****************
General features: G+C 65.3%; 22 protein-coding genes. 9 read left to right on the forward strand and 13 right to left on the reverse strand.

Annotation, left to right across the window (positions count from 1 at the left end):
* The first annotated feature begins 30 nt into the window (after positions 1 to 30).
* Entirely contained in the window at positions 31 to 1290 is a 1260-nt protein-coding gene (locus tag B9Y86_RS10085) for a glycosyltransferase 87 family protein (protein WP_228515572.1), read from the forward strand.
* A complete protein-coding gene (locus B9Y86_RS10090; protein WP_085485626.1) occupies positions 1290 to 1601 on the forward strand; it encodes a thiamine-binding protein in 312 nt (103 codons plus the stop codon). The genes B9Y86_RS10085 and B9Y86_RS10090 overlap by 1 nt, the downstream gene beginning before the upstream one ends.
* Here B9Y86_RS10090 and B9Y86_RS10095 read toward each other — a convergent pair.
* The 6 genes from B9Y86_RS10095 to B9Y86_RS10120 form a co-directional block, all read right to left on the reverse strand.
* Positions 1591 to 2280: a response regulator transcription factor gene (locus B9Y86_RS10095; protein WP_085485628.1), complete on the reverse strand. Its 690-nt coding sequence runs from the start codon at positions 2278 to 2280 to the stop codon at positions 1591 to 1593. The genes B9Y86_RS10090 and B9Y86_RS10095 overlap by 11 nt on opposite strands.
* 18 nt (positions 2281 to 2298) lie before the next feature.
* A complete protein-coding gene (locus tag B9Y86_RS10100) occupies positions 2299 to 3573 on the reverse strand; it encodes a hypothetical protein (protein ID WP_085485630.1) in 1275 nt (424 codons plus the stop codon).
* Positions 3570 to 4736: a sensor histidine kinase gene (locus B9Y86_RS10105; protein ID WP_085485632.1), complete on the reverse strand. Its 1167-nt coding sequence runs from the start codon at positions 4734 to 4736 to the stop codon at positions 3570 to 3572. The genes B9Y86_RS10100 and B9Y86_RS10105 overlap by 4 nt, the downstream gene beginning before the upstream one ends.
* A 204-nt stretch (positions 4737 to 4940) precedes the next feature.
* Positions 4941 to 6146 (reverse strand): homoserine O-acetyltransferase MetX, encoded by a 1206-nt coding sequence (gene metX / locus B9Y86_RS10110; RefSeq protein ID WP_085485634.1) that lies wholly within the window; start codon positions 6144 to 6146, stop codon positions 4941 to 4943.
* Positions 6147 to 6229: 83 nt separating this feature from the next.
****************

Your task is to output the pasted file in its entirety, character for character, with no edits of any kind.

General features: G+C 65.3%; 22 protein-coding genes. 9 read left to right on the forward strand and 13 right to left on the reverse strand.

Annotation, left to right across the window (positions count from 1 at the left end):
* The first annotated feature begins 30 nt into the window (after positions 1 to 30).
* Entirely contained in the window at positions 31 to 1290 is a 1260-nt protein-coding gene (locus tag B9Y86_RS10085) for a glycosyltransferase 87 family protein (protein WP_228515572.1), read from the forward strand.
* A complete protein-coding gene (locus B9Y86_RS10090; protein WP_085485626.1) occupies positions 1290 to 1601 on the forward strand; it encodes a thiamine-binding protein in 312 nt (103 codons plus the stop codon). The genes B9Y86_RS10085 and B9Y86_RS10090 overlap by 1 nt, the downstream gene beginning before the upstream one ends.
* Here B9Y86_RS10090 and B9Y86_RS10095 read toward each other — a convergent pair.
* The 6 genes from B9Y86_RS10095 to B9Y86_RS10120 form a co-directional block, all read right to left on the reverse strand.
* Positions 1591 to 2280: a response regulator transcription factor gene (locus B9Y86_RS10095; protein WP_085485628.1), complete on the reverse strand. Its 690-nt coding sequence runs from the start codon at positions 2278 to 2280 to the stop codon at positions 1591 to 1593. The genes B9Y86_RS10090 and B9Y86_RS10095 overlap by 11 nt on opposite strands.
* 18 nt (positions 2281 to 2298) lie before the next feature.
* A complete protein-coding gene (locus tag B9Y86_RS10100) occupies positions 2299 to 3573 on the reverse strand; it encodes a hypothetical protein (protein ID WP_085485630.1) in 1275 nt (424 codons plus the stop codon).
* Positions 3570 to 4736: a sensor histidine kinase gene (locus B9Y86_RS10105; protein ID WP_085485632.1), complete on the reverse strand. Its 1167-nt coding sequence runs from the start codon at positions 4734 to 4736 to the stop codon at positions 3570 to 3572. The genes B9Y86_RS10100 and B9Y86_RS10105 overlap by 4 nt, the downstream gene beginning before the upstream one ends.
* A 204-nt stretch (positions 4737 to 4940) precedes the next feature.
* Positions 4941 to 6146 (reverse strand): homoserine O-acetyltransferase MetX, encoded by a 1206-nt coding sequence (gene metX / locus B9Y86_RS10110; RefSeq protein ID WP_085485634.1) that lies wholly within the window; start codon positions 6144 to 6146, stop codon positions 4941 to 4943.
* Positions 6147 to 6229: 83 nt separating this feature from the next.